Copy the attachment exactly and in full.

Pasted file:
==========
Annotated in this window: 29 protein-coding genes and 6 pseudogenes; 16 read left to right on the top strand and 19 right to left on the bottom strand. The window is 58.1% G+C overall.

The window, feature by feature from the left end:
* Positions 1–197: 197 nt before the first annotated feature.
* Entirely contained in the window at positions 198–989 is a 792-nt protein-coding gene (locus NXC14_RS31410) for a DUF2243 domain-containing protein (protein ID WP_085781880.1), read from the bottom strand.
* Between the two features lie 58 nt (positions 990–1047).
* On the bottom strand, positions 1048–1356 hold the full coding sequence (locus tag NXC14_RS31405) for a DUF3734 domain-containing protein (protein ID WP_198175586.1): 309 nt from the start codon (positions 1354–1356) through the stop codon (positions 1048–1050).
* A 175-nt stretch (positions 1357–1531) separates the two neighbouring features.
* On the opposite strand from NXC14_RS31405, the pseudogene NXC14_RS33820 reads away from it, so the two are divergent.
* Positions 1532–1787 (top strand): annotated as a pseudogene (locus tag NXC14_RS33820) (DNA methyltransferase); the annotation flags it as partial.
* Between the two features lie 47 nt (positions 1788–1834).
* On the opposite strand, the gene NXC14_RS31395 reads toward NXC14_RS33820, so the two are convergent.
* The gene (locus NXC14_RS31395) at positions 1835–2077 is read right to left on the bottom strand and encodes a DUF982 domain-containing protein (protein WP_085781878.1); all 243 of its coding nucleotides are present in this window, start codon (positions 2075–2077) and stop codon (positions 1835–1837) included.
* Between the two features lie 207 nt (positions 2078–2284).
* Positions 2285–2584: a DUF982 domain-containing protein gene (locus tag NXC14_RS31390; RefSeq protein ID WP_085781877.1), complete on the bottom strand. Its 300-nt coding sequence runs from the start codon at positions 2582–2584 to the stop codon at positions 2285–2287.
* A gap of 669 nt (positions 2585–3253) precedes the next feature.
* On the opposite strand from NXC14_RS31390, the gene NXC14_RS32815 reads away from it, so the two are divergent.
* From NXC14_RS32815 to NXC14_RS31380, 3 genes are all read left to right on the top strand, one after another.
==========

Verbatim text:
Annotated in this window: 29 protein-coding genes and 6 pseudogenes; 16 read left to right on the top strand and 19 right to left on the bottom strand. The window is 58.1% G+C overall.

The window, feature by feature from the left end:
* Positions 1–197: 197 nt before the first annotated feature.
* Entirely contained in the window at positions 198–989 is a 792-nt protein-coding gene (locus NXC14_RS31410) for a DUF2243 domain-containing protein (protein ID WP_085781880.1), read from the bottom strand.
* Between the two features lie 58 nt (positions 990–1047).
* On the bottom strand, positions 1048–1356 hold the full coding sequence (locus tag NXC14_RS31405) for a DUF3734 domain-containing protein (protein ID WP_198175586.1): 309 nt from the start codon (positions 1354–1356) through the stop codon (positions 1048–1050).
* A 175-nt stretch (positions 1357–1531) separates the two neighbouring features.
* On the opposite strand from NXC14_RS31405, the pseudogene NXC14_RS33820 reads away from it, so the two are divergent.
* Positions 1532–1787 (top strand): annotated as a pseudogene (locus tag NXC14_RS33820) (DNA methyltransferase); the annotation flags it as partial.
* Between the two features lie 47 nt (positions 1788–1834).
* On the opposite strand, the gene NXC14_RS31395 reads toward NXC14_RS33820, so the two are convergent.
* The gene (locus NXC14_RS31395) at positions 1835–2077 is read right to left on the bottom strand and encodes a DUF982 domain-containing protein (protein WP_085781878.1); all 243 of its coding nucleotides are present in this window, start codon (positions 2075–2077) and stop codon (positions 1835–1837) included.
* Between the two features lie 207 nt (positions 2078–2284).
* Positions 2285–2584: a DUF982 domain-containing protein gene (locus tag NXC14_RS31390; RefSeq protein ID WP_085781877.1), complete on the bottom strand. Its 300-nt coding sequence runs from the start codon at positions 2582–2584 to the stop codon at positions 2285–2287.
* A gap of 669 nt (positions 2585–3253) precedes the next feature.
* On the opposite strand from NXC14_RS31390, the gene NXC14_RS32815 reads away from it, so the two are divergent.
* From NXC14_RS32815 to NXC14_RS31380, 3 genes are all read left to right on the top strand, one after another.